This past Sunday, a technical issue with Facebook’s automated system impacted ad delivery. Marketers and ad buyers, who say they’ve seen the Facebook glitch movie too many times before with, say it resulted in higher than usual ad costs with lower than usual performance.
Some said they saw CPMs nearly double and performance hitting roughly half of what it would usually be.
“By about 12 o’clock [on Sunday] almost all of the budgets were already spent,” said Brandon Biancalani, head of paid advertising at social agency Modifly. “A lot of our account expenditure was in the course of one hour and two hours. That, of course, has an effect on the CPMs because it happened across the board for everyone.”
For seasoned ad buyers, that there was once again an issue with Facebook that they then had to mitigate was no surprise. As one buyer noted, Facebook will typically break once or twice a year, often around Black Friday and Cyber Monday. Another noted with the various issues over the years, buyers have come to expect it, complain about it and then continue to keep on spending on the platform.
“We’re still early in figuring out what’s happening,” said Ashvin Melwani, CMO and co-founder of Obvi, a startup supplement brand. “But performance is definitely not great even today. We’re still trying to figure out what the best way to move forward from here while also tackling how do we get our money back.”
Melwani isn’t alone in seeking clarity around a refund. Overall, ad buyers say that with this latest issue communication has been lacking and that they are worried about getting refunds.
Facebook said in a statement that the “technical issue that has now been resolved cause ad delivery issues for some advertisers.” The company will follow its normal refunds process after the issue has been resolved to determine what ad placements and advertisers were affected.
While the company is working to resolve the issue with buyers, buyers say the issue may shake confidence in the platform for some clients while others say they expect c-suite execs will question their marketing departments on it. That’s not a new conversation, said marketing consultant Kevin Simonson.
The response, per Simonson is: “What’s our alternative to get new customers, at scale, and measure the efficacy of what we’re doing? Nothing checks all the boxes in the same way [as marketing on Facebook].”
Questions about communication issues also remain. Another buyer noted that it has been harder to get “high quality support” from the platform since it started layoffs this past December.
“We would still urge clients to spend on Facebook, but now that this happened, I’m curious to see what the resolution is,” said Modifly’s Biancalani. “Depending on how they resolve the issue will depict how people view and see them in the future, and what their confidence is.”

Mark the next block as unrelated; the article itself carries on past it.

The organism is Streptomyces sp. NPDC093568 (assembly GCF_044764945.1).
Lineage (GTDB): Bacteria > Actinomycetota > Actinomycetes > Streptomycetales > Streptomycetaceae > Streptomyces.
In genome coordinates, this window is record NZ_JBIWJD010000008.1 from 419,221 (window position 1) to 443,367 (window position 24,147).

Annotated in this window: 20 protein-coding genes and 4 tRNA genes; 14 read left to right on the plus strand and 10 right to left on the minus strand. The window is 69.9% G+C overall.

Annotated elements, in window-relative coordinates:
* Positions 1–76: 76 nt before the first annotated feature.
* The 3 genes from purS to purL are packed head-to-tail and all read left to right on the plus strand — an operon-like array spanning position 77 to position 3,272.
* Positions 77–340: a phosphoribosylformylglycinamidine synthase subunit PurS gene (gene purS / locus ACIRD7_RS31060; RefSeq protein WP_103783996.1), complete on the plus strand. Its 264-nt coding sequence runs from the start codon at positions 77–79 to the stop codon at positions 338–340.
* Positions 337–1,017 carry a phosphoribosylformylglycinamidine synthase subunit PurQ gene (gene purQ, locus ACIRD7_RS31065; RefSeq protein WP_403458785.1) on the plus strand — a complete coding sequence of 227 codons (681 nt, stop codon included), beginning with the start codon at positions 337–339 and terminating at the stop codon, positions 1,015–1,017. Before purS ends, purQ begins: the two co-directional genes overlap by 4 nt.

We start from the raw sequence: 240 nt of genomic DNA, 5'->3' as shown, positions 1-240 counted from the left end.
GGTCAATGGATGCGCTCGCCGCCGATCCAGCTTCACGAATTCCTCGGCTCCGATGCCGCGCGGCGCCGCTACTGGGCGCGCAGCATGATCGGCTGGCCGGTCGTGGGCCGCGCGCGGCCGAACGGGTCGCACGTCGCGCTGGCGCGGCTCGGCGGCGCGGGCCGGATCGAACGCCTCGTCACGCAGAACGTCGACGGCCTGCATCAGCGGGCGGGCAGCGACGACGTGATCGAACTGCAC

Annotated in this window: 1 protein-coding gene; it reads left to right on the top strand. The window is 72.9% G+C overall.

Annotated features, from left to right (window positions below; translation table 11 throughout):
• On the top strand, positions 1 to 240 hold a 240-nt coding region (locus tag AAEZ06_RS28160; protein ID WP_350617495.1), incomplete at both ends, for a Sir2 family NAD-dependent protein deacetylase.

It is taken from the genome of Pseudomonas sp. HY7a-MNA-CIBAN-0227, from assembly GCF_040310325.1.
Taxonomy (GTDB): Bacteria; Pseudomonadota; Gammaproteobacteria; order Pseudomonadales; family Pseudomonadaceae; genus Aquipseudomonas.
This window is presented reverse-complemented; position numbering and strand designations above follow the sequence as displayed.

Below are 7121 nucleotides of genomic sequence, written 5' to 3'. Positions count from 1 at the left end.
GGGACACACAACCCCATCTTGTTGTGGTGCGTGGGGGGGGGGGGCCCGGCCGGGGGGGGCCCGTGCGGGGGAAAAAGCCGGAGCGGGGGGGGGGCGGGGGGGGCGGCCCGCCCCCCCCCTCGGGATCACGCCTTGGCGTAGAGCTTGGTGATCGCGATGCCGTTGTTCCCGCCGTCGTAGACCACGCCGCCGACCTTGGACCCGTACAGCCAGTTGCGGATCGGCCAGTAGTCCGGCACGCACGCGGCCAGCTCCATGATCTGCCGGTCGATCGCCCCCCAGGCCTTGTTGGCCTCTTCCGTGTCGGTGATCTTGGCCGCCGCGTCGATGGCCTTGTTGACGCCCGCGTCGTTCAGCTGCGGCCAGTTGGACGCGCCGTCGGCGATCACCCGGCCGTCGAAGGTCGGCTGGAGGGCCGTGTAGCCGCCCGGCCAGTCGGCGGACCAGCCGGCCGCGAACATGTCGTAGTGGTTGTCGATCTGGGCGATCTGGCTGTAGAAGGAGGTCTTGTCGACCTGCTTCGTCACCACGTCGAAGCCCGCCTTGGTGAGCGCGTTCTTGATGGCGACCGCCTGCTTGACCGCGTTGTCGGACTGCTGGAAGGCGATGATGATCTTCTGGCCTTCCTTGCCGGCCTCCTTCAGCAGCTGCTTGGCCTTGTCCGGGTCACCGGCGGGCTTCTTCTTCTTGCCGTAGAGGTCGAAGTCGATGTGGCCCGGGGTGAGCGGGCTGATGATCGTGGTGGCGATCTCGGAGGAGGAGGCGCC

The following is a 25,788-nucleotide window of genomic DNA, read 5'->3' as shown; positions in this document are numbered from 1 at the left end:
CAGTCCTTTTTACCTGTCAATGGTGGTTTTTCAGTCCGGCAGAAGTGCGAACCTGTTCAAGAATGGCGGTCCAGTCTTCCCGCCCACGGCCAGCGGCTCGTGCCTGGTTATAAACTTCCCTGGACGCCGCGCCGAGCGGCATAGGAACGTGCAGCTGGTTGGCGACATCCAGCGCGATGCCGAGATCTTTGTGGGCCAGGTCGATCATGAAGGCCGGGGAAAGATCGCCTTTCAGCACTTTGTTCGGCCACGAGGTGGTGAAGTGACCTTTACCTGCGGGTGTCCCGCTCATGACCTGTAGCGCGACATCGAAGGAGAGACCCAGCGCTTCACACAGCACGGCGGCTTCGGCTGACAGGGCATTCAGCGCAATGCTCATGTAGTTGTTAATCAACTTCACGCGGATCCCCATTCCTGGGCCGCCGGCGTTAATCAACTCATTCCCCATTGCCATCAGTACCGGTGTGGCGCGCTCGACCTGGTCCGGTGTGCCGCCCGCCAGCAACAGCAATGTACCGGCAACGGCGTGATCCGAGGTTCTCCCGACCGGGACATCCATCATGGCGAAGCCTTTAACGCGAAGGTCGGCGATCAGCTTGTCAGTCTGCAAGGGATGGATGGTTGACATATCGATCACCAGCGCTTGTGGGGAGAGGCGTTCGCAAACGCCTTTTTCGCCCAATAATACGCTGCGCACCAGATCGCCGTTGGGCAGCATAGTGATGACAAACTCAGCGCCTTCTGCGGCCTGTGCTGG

That said, seasoned buyers don’t see a permanent resolution on the near-term horizon.
“It’s Groundhog Day at this point,” said Simonson.
3 Questions with Warner Music Experience president Maria Weaver
Given your role as president, I’m curious how are you feeling about the progress for women in leadership now?
If I were to think about the evolution just in the last 30 years of female leadership, I would say we’ve made a tremendous amount of progress. There are more women with visibility at a president level and above. And for a long time, it was really hard for women to get past the SVP level. There was a lot of awareness that women were able to rise to SVP and they couldn’t break through that.
Much of the marketing community is trying to understand Gen Z. What makes them unique?
Gen Z is a very interesting consumer segment for us to understand. They consume content in so many different ways and there’s not one single approach that we can have. I do think that there were a lot of generalizations that we made around Gen X and millennials, but it’s harder to make those same generalizations around Gen Z.
The Gen Z consumer base is the most racially diverse group of any group we’ve seen. We know they tend to skew to be more on the liberal side. They’re very aware of politics and how politics can not only affect their life and generation but those of their children and future generations. — Julian Cannon
By the numbers
Digital advertising continues to be the crown jewel in ad budgets, especially for smaller brands and startups looking to quickly scale their company, and compete with bigger companies, according to new research from the Data Catalyst Institute on behalf of the Connected Commerce Council (3C). Findings included:
- 82% of advertisers say digital ads help them reach customers more effectively than traditional ads like billboards and television, while 80% say digital ads help them compete with larger companies.
- Small advertisers use an average of four digital advertising platforms at any given time, with 64% using more than two and 27% using six or more ad platforms.
- 72% of Black-led small-to-medium business (SMB) publishers, 65% of Hispanic-led SMB publishers, and 71% of publishers generally agree they would not have been able to launch and sustain their business without revenue from digital advertising. — Kimeko McCoy
Quote of the week
“Anyone relying on social referrals as a key monetization factor has struggled in the last couple of years.”
— Justin Eisenband, senior managing director of corporate finance in the Telecom, Media & Technology division at FTI Consulting, when asked about Buzzfeed News’ demise.
What we’ve covered
- What marketers need to know about ‘Generation Zennial,’ from social media to buying habits
- How a major KFC franchisee is bolstering its marketing strategy with SMS
- Brands turn to gamification to reach hockey fans during the NHL playoffs